I could not agree more, and I too speak from personal experience.
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#37 Old 08-27-2015, 08:17 PM
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People cheat for a lot of reasons. I have both cheated and been cheated on, so I have the joy of seeing this from both sides, and honestly, I think it's wrong that these people were exposed and that spouses are torturing themselves by looking through it.

I would really rather not have known that my partner had cheated on me, it ruined the relationship, not because of the initial act (him sleeping with his ex-wife while he was visiting their son), but because he felt the need to unburden himself to me which felt immeasurably cruel. I would never have known, and really, I would be fine with that. I didn't not-trust him even though he had a history of cheating, and I didn't perceive his ex-wife as a "threat." Him unburdening himself only made him feel better in the short-term and ruined the chance for both of us to live happily-ever-after with each other.
I have never cheated but have been cheated on in past relationships. My first boyfriend was a real piece of work and was one of the most truly horrible human beings I have *ever* had the misfortune of knowing (and I have known some pretty foul individuals). I will never forget the jolt of hurt, violation of trust and sadness that ran through me when I found out for the first time he had been cheating. I pretty much knew, but didn't want to admit to myself he continued to cheat the entire time we were 'together' along with pretending he didn't do all other kinds of horrible things. I was never ok with any of it, but I was pretending it wasn't happening. I 'get' not wanting to know on one hand because you don't have to face the reality of it, but I also at this point in my life view not knowing or wanting to know that kind of information as a symptom of my utter naivety and sense of idealism at that time in my life.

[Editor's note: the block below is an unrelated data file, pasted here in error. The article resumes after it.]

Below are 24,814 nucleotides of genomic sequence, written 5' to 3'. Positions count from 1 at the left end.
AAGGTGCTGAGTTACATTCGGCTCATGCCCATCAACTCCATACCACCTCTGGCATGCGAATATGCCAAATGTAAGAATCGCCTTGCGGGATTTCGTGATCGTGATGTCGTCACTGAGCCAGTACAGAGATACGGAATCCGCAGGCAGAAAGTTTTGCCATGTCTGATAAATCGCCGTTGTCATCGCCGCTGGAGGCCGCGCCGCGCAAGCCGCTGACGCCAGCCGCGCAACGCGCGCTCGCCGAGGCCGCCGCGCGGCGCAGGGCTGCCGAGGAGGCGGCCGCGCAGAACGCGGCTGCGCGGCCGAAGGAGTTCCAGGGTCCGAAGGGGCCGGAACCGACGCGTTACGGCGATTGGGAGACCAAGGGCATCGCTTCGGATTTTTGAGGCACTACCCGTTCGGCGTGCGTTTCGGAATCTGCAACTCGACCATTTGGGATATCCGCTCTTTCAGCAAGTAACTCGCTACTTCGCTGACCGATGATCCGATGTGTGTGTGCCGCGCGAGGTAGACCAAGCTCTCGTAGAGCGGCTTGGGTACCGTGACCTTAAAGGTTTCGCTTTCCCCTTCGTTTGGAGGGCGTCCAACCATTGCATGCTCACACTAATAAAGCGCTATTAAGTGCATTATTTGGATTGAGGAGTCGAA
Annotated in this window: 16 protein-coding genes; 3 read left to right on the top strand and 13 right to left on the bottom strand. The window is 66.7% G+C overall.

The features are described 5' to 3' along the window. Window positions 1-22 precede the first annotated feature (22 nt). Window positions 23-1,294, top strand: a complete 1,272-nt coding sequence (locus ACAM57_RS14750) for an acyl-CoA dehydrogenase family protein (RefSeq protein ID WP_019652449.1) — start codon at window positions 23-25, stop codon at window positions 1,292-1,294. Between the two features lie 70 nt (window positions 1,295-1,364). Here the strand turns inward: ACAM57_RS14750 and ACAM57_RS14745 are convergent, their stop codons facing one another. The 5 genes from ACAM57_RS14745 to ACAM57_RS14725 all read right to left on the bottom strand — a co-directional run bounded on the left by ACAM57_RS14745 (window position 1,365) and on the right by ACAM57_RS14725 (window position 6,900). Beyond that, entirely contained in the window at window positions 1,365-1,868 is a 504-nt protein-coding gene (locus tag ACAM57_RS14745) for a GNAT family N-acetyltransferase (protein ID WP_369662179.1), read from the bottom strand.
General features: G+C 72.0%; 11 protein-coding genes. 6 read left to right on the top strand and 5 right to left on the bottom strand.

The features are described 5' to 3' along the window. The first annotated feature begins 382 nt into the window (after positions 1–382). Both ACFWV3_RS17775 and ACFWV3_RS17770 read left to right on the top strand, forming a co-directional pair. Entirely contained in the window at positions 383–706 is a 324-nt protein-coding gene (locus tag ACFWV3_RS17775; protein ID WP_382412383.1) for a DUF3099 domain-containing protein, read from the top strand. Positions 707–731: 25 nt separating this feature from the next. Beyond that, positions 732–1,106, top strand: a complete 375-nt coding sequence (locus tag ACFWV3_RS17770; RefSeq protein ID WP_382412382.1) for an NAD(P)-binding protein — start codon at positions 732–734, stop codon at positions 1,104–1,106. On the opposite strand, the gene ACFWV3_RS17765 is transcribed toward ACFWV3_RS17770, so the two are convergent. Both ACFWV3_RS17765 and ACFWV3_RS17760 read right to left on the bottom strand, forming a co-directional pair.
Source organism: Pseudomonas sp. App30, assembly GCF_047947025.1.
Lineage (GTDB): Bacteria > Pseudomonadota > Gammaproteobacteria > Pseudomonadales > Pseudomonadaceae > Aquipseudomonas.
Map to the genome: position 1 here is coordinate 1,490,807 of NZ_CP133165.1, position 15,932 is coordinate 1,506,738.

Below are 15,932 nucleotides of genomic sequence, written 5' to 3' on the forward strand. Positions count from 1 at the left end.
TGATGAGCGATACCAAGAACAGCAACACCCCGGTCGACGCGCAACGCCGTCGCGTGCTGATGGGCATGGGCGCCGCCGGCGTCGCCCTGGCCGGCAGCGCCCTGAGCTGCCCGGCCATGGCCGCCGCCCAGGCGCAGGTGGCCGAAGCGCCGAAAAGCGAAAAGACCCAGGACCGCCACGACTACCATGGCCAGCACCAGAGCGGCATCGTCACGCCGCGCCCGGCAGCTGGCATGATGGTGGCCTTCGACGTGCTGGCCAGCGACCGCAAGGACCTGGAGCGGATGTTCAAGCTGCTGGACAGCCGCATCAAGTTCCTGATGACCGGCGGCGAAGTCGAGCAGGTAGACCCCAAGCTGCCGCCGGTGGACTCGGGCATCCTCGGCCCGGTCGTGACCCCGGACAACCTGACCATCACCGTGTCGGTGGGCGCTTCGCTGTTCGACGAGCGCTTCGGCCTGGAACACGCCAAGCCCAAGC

The way I see it, there is a huge difference between being in a consensual "don't ask don't tell" relationship and being in a relationship you *think* is monogamous and not knowing whats going on behind your back. At least with "don't ask don't tell" if you hear about him/her being out with another person (or even if you don't), you *know* he/she is seeing other people and have that choice to be ok with it. But when someone is cheating behind your back, just because you never find out doesn't mean it never happened and I don't think relationships with that kind of situation going on can ever work. One partner lives with the burden of of being dishonest, the other lives in ignorance or denial and that dynamic is not compatible with a healthy relationship. I guess in short, I find cheating removing the control and power of the non-cheating partners decision over certain aspects of their own life.
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#38 Old 08-28-2015, 07:49 AM